Negligence in clinical practice: avoiding the pitfalls

As healthcare practitioners we owe patients who engage our services a duty of care - a duty to cause no harm and to act professionally.

 

The following are tips to avoid the pitfalls that could result in clinical negligence culled from the lecture delivered at the University College Hospital Ibadan 60th anniversary celebration series of lectures.

 

Competence

● Acquire the knowledge and skills through learning and apprenticeship

● Be certified

● Practice within your area of expertise and within the limits of your competence

● Practice according to acceptable contemporary professional guidelines

● Anticipate difficult clinical situations and seek help or second opinion

● Situational awareness is essential in your practice to minimise errors

● Engage in continuous professional development

 

Communication and Teamwork

‘Communication is pivotal for good patient care’

● The patient must be at the centre of care

● Involve the patient (and family) in decision-making

● Discuss with patients in lay person language

● Counsel and ensure patients provide consent for investigations and treatment

● Work positively and effectively within the team

● Effective handover to the clinical staff

● Engage the multidisciplinary team (MDT) approach

● Discuss with the clinical services – imaging, laboratory

● Act on results in a timely manner

● Be honest, open and transparent when things go wrong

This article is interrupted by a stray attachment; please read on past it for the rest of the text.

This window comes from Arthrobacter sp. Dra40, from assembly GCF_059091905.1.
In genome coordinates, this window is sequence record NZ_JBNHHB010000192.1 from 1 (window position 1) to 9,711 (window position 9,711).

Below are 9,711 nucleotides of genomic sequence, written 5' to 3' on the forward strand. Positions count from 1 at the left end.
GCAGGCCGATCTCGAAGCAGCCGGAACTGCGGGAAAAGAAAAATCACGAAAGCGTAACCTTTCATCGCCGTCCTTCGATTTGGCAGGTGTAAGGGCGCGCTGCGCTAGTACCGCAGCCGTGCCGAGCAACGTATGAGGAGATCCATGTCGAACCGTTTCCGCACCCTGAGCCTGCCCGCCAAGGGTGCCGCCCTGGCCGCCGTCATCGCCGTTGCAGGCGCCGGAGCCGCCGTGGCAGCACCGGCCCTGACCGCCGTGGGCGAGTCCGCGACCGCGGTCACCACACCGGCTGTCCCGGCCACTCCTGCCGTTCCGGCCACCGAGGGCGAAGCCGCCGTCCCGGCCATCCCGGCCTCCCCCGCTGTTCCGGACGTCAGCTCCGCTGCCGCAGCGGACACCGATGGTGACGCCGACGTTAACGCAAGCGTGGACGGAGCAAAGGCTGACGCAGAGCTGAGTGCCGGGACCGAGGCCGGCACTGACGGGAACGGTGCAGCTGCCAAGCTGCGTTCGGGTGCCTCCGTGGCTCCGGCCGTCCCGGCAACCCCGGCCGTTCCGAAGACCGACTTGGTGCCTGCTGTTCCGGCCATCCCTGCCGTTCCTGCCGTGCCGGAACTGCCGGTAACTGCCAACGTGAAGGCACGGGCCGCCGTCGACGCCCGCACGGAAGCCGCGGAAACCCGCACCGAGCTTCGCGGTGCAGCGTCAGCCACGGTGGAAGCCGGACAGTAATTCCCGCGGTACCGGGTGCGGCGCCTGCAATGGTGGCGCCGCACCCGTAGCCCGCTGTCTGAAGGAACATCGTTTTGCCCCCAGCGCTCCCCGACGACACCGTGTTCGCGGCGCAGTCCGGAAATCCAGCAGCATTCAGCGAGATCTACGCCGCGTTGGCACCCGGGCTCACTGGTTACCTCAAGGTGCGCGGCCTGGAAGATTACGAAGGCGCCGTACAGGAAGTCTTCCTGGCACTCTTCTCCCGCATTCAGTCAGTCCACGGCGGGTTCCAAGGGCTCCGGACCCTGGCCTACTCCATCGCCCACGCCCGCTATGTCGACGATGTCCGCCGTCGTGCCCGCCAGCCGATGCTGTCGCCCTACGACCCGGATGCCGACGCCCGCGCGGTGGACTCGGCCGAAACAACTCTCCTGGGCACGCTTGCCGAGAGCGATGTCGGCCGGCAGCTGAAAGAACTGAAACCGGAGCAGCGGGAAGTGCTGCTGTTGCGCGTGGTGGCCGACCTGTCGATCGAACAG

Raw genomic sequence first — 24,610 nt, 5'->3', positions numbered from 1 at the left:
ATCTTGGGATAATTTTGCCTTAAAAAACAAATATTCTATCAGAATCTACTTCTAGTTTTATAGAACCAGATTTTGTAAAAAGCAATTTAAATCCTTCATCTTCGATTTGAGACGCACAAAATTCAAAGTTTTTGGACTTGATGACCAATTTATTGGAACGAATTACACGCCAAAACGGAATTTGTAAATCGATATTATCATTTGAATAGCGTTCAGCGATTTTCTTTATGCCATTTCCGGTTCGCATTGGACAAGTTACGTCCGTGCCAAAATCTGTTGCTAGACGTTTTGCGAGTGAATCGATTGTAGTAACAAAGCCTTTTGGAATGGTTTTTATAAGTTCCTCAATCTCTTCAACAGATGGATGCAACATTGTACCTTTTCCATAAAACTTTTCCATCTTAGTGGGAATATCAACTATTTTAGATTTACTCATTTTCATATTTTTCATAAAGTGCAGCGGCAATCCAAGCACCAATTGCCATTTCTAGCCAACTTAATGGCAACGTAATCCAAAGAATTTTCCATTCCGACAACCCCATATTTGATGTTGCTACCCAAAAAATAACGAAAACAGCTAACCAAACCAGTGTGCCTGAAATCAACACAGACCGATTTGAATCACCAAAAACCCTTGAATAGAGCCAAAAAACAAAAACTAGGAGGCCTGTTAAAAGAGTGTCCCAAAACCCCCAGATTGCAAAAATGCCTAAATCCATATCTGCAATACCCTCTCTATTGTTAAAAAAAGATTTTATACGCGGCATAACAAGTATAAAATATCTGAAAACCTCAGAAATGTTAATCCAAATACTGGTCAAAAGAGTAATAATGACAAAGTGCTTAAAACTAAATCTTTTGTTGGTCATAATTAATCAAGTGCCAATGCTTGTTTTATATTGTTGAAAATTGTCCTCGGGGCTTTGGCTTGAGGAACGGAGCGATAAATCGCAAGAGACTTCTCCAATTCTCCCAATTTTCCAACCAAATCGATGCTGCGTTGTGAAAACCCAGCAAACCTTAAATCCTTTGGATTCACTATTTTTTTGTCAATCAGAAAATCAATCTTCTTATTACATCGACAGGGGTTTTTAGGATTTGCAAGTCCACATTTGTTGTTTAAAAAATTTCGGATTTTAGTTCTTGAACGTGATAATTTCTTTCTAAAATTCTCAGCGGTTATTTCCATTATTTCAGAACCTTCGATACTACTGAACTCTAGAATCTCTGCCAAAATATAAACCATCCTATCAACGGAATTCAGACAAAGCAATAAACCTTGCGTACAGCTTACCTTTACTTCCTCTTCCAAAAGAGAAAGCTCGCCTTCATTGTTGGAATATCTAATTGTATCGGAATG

Documentation

What is not written is not done

● Document discussions help with patients and colleagues

● Documentation must be comprehensive and contemporaneous

● Documentation must be legible

 

Compassion

● Treat each patient with dignity

● Show compassion when you provide care

● Be available to listen and talk with patients, their families or carers

● Fulfil your elective responsibilities and attend promptly to urgent or life-threatening situations

 

Self-preservation

● Ensure you are in good health

● Maintain a healthy work-life balance

● Strive for excellence

 

Prof Jaiyesimi is a medico-legal and clinical risk management expert. He has undertaken investigations on behalf of the NHS, the Royal College of Obstetricians and Gynaecologists (RCOG), Health Professions Council (HPC) and as an independent clinical risk assessor and medical expert witness. He was a member of the General Medical Council (GMC) Fitness to Practise panels for 12 years and provides support to doctors undergoing GMC proceedings.

 

 

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